Carnegie Mellon football betrayed by sputtering offense
The Carnegie Mellon football team looked flat Saturday as it was handed a 28–7 loss by the University of Chicago.
Carnegie Mellon let up a touchdown in every quarter, and could not muster any points of its own until the team’s last drive in the fourth quarter. The Tartans had a particularly difficult time protecting junior quarterback Andrew Hearon, who was sacked nine times. He was under pressure on every play, and was forced into two ugly interceptions, one of which doomed Carnegie Mellon’s first of two trips to the red zone.
Carnegie Mellon’s first drive of the game took 5:10 off the clock. This might have been their best drive of the day, as they stayed on schedule and consistently picked up short gains, moving the chains and into the edge of Chicago’s red zone. However, two consecutive sacks on secondw and third downs dragged the Tartans from the 22-yard line all the way back to the 34, and they were forced to punt the ball away, coming up empty. The drive immediately following saw Chicago score a touchdown on a 50-yard run, setting the tone for a very long day for the Tartans’ defense.
As the first quarter came to a close, Carnegie Mellon’s offense stalled deep in their own territory, punting the ball away and giving Chicago excellent field position.
The Maroons capitalized and punched the ball in on a 15-yard crossing route, extending their lead to 14–0.
Both teams traded punts and fumbles, but neither offense could make any noise until the break, and the score stayed that way through halftime. The second half started differently. The Tartans defense could not get a stop, allowing Chicago to make consistent gains and passes for first down after first down. Even a holding penalty did not stop the Chicago offense, as an 11-yard touchdown pass put Chicago up three scores, seemingly putting the game out of reach for Carnegie Mellon. The Tartans responded well, however, putting up their longest drive on the day. They ran four plays for gains of 3, 17, 13, and 19 yards to set themselves up on Chicago’s 17-yard line before Hearon forced one into the end zone, turning the ball over and ceding Carnegie Mellon’s first real chance to score.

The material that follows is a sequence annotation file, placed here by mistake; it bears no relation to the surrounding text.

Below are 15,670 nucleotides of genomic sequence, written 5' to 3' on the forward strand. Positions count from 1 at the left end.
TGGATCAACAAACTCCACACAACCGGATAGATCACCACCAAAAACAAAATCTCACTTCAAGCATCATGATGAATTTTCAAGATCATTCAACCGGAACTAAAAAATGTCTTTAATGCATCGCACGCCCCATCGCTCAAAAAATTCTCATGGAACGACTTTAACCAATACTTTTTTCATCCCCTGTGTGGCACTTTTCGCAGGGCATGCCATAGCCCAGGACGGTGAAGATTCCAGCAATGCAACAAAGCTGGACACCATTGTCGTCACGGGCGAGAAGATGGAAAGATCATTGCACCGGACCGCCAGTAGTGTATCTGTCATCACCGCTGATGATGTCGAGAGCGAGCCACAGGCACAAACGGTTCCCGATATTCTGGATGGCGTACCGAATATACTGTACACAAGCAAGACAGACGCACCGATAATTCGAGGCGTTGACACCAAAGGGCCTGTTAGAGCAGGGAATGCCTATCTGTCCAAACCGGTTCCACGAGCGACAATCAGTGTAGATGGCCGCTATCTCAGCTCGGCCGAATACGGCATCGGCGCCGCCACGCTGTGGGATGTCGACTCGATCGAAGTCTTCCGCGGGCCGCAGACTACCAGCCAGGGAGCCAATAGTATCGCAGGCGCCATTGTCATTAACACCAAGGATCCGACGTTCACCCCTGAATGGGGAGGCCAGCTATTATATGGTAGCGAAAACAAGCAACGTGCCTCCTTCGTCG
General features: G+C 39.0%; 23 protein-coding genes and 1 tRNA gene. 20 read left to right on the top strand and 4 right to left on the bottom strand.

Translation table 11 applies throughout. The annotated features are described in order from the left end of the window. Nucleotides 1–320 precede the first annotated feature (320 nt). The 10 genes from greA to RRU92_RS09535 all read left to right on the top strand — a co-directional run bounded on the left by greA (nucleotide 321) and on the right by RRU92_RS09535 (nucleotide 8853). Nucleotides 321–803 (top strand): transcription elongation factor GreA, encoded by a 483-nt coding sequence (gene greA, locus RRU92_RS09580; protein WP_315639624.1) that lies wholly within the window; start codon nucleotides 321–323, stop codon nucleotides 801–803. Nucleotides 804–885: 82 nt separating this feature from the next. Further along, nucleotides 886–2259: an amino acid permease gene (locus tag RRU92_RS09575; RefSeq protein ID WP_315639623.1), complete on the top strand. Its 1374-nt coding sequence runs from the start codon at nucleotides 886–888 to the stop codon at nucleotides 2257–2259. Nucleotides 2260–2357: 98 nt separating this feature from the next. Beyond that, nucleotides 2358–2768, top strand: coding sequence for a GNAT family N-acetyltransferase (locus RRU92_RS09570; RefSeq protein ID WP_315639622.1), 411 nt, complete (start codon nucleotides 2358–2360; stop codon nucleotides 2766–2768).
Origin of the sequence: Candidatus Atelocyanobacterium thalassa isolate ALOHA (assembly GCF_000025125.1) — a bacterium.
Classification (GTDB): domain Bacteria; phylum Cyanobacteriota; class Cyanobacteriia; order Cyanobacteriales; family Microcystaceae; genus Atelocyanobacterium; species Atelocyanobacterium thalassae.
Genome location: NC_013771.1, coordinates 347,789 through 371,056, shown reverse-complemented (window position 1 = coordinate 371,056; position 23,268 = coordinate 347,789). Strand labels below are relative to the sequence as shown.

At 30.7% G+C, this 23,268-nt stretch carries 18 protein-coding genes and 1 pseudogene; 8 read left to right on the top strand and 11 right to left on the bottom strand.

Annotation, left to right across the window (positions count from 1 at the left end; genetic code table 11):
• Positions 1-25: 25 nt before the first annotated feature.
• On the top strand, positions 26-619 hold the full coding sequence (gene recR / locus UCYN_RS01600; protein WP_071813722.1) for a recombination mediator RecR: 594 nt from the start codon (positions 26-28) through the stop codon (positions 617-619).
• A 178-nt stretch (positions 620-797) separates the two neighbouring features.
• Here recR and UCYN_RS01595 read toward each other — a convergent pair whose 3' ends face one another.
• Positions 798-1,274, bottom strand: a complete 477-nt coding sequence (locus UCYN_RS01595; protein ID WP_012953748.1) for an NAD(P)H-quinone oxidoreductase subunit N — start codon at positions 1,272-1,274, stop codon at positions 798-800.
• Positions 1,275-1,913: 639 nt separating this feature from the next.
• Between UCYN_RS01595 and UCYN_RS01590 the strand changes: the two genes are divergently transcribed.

Afterwards, both teams traded punts, but an interception by first-year safety Drew Fitzmorris stopped a Chicago drive deep in Carnegie Mellon territory. The ensuing drive by the Tartans was moving down the field smoothly, but disaster struck at midfield, as Hearon’s second interception of the day was returned for a touchdown, burying Carnegie Mellon in a 28–0 hole.
By that point, the game was effectively over. Consecutive turnovers on downs gave Carnegie Mellon the ball with great field position, but only just over five minutes left. Carnegie Mellon quickly got deep into Chicago’s half of the field, setting up first and goal from the Chicago nine-yard line. An incompletion, sack, and another incompletion, however, left Carnegie Mellon staring down fourth-and-goal from the 18-yard line.
A desperate heave from Hearon somehow split two defenders and stuck to the hands of junior wide receiver Chris Herrera, but it was too little too late. Chicago ran the clock to its expiration on the following drive, capping a 28–7 loss for Carnegie Mellon. The loss leaves Carnegie Mellon at 3–6, (3–5), and finishes a winless slate of away games.
Carnegie Mellon will attempt to move to 4-1 at home and nab their first victory since a 21-10 win over Grove City on Oct. 18 in a UAA contest against Washington University next Saturday.